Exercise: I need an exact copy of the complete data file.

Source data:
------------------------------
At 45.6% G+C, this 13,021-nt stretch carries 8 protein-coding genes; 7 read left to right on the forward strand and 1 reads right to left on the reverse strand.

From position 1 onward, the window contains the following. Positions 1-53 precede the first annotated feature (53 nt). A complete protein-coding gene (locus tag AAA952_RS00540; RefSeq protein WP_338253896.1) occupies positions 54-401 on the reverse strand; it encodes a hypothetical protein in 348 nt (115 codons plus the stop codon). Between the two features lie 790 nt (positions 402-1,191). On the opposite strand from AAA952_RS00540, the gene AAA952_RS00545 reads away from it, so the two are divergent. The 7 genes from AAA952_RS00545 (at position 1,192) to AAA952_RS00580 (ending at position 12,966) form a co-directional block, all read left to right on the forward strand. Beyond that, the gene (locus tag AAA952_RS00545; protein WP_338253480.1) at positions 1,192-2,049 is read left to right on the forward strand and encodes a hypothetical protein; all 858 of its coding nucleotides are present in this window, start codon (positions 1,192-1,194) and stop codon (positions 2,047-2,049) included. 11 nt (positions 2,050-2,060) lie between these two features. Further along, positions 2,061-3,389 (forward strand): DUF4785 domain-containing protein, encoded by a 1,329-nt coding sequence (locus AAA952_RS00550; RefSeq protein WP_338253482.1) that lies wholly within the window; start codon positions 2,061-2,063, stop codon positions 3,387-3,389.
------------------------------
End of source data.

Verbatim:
At 45.6% G+C, this 13,021-nt stretch carries 8 protein-coding genes; 7 read left to right on the forward strand and 1 reads right to left on the reverse strand.

From position 1 onward, the window contains the following. Positions 1-53 precede the first annotated feature (53 nt). A complete protein-coding gene (locus tag AAA952_RS00540; RefSeq protein WP_338253896.1) occupies positions 54-401 on the reverse strand; it encodes a hypothetical protein in 348 nt (115 codons plus the stop codon). Between the two features lie 790 nt (positions 402-1,191). On the opposite strand from AAA952_RS00540, the gene AAA952_RS00545 reads away from it, so the two are divergent. The 7 genes from AAA952_RS00545 (at position 1,192) to AAA952_RS00580 (ending at position 12,966) form a co-directional block, all read left to right on the forward strand. Beyond that, the gene (locus tag AAA952_RS00545; protein WP_338253480.1) at positions 1,192-2,049 is read left to right on the forward strand and encodes a hypothetical protein; all 858 of its coding nucleotides are present in this window, start codon (positions 1,192-1,194) and stop codon (positions 2,047-2,049) included. 11 nt (positions 2,050-2,060) lie between these two features. Further along, positions 2,061-3,389 (forward strand): DUF4785 domain-containing protein, encoded by a 1,329-nt coding sequence (locus AAA952_RS00550; RefSeq protein WP_338253482.1) that lies wholly within the window; start codon positions 2,061-2,063, stop codon positions 3,387-3,389.